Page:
Emerging talent development

Internal mobility series

On Friday, June 30, our annual Investment Banking analyst cycle concluded and our class of 2021 completed their two-year commitment. This “fork in the road” is a powerful moment for our Development Officers and leaders, because we have witnessed and guided the amazing growth of our emerging talent bankers since they arrived, fresh out of college. Their maturity, skillset and confidence have grown exponentially, and it is so much fun to witness!

The advice I offer to newly minted bankers on day one out of college, is to focus their energy on learning, growing, struggling, and developing over a two-year period, before considering the next move. This definitive time approach allows one to gain a proficiency in the basic analytical/technical/process skills, while providing an excellent experience to enhance self-awareness. Otherwise, the daily whipsaw of triumphs and challenges may simply blow a new graduate around like a leaf in the wind. Moreover, it is important professional courtesy to reciprocate the investment a firm makes in you with a reasonable period of fully committed work.

So, in the spirit of this moment of natural transition for the class of 2021, I want to share my perspectives on the important (personal and organizational) topic of internal mobility.

In the first three parts of this series, we will focus on the personal work required in professional transitions, encapsulated in the following question: What are the keys to a successful personal transition, and how does one wrestle with a simple and reasonable question: “What’s next?”

In the fourth part of this series, we will address the question: How do organizations retain exceptional talent over the duration of a career?

One of the greatest advantages of working for a large institution like Wells Fargo is the range of opportunities available to pursue over a lengthy career. On three occasions over my 25-year career, for distinct reasons, I successfully moved internally within this vast institution of opportunity. If it had not been for the strong culture of internal mobility and the expansive range of careers at Wells Fargo, I would not be writing this post as a senior executive.

The first question to ask yourself is as follows; “Have I given this current role reasonable time to become competent, establish credibility, understand the role, and honor my commitment to maximize the opportunity provided?” As mentioned earlier, this is two years in my book, but there is nothing magical about this number. Once you have passed the “reasonable time” test, you should take the next step of enhancing self-awareness.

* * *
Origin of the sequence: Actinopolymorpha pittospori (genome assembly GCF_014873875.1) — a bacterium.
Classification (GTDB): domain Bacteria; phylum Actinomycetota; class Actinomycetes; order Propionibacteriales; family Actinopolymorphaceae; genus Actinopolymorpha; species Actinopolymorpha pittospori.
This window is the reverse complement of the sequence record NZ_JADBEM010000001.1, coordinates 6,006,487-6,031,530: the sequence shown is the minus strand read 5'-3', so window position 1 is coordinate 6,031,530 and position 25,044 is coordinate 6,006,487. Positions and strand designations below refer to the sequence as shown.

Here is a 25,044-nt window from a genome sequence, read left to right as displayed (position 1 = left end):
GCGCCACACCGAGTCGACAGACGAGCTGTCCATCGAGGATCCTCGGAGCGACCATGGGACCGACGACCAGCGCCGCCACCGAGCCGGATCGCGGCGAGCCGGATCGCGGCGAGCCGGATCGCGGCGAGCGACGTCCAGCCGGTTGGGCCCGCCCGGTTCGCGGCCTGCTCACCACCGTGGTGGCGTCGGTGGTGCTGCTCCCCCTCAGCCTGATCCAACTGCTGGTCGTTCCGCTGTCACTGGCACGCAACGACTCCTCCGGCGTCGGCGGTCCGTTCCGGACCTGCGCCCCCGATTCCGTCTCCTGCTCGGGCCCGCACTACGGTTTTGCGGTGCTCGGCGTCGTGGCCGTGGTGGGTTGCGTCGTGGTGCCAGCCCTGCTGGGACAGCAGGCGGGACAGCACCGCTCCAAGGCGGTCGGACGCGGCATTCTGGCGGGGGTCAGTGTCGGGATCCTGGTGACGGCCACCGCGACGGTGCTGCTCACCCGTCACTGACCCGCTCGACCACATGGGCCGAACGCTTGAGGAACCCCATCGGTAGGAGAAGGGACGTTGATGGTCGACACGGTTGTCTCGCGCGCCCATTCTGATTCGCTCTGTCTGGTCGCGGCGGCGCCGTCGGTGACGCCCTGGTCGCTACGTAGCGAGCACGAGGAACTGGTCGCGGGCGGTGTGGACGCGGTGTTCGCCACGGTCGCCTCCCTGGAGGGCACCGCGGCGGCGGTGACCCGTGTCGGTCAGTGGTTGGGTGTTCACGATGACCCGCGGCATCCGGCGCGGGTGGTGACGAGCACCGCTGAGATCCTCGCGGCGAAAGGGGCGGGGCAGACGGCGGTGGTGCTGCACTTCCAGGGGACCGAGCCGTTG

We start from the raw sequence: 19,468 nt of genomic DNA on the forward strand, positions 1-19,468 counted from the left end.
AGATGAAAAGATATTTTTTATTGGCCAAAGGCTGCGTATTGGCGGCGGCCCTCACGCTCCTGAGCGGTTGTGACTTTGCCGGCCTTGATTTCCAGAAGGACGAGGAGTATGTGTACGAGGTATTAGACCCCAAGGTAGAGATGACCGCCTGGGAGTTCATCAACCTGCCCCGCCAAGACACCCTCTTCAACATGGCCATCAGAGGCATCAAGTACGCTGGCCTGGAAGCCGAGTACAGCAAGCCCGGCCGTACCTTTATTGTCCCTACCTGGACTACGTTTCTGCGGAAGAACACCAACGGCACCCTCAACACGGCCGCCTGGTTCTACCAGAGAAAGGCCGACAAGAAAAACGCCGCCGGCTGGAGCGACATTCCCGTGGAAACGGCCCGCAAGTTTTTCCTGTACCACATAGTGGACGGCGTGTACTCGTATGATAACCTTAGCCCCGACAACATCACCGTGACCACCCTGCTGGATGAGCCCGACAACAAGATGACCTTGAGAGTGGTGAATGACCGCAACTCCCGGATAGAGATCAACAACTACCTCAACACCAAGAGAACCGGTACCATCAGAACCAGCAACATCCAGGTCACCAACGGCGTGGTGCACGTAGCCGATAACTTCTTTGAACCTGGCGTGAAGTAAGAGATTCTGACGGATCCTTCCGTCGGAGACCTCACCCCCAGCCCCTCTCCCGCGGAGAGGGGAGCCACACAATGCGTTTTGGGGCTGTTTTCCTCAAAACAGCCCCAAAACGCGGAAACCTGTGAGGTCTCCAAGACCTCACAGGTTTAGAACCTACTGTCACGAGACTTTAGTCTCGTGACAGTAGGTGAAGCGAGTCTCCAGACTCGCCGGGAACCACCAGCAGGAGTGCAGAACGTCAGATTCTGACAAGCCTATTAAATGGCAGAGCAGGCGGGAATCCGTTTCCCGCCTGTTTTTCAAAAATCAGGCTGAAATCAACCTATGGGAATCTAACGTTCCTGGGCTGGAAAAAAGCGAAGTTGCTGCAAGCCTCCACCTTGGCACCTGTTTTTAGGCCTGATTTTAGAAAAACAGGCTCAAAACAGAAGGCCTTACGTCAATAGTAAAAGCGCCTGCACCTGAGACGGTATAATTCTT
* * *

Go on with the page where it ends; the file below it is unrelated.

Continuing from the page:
"What's next?" | Part three: "Who is the future me"

In the first two parts of the Internal Mobility Series, “Dominant attributes” and “Triggers of fulfillment,” we established an effective and reliable framework to screen any potential opportunity quickly and decisively, before the window closes. 

The third part of the series, “Who is the future me?," is about determining if today’s tactical decisions are consistent with your long-term personal development aspirations. This article offers a simple method to create a vision of the type of person you want to become in 10, 15, and 20 years.

For over three decades, out of pure interest, I studied successful people at all levels of society in various capacities, and this I believe to be true:

Very few of them accurately predicted their actual career path from their early days in the workforce, even though they are excellent planners and goal oriented. All of them, however, accurately visualized the type of successful person they aspired to become. Most importantly, success is not about “what you get” from any job, but more about “who you become” on your career journey.

For example, banking is an expansive career field that offers a wide variety of attractive opportunities for talented professionals who are willing to take risk and seize them. Changing variables like market dynamics, geo-politics, monetary policy, investor psychology, emergence of new financial products, regulatory changes, and other large forces create career opportunities for the nimble, skilled, ambitious, and decisive professional.

For example, over the last 30 years, many career paths were altered by the following powerful forces:

  • The 1994 Interstate banking legislation,
  • the late 1990s dot.com boom,
  • the horrible events of 9/11,
  • the mid-2000s political focus on home ownership that led to the boom of Mortgage-Backed Securities (“MBS”),   
  • the 2008 financial collapse due to the failure of those very MBS securities, 
  • the follow-on Dodd-Frank legislation, 
  • the growing emphasis on Environmental, Social, & Governance (ESG),
  • the powerful evolution of financial technology,
  • the COVID pandemic.

How many professionals calculated these game-changing events at the start of their careers before the events occurred? Maybe a few, but those that did are outliers and lionized as visionaries.

In addition to these earthquakes that trigger tsunamis of opportunities, we also experience a dynamic environment driven by our personal, family, and health decisions.

The point is that it is impossible to predict all the variables involved in the future, so it is less important to script out our exact career path, and more important to have a clear, long-term vision for who you want to become.


Begin by identifying leaders, family members, historical figures…anyone you admire and respect, and identify what specific qualities they possess that you would like to emulate in your future self. To be clear, I am not suggesting that you want to become them, but instead develop their specific qualities important to your aspirational future self. For example, is it part of your future self to become a…

  • subject matter expert?
  • respected visionary?
  • influential speaker?
  • highly skilled technician?
  • empathetic leader?
  • skilled negotiator?
  • excellent client manager?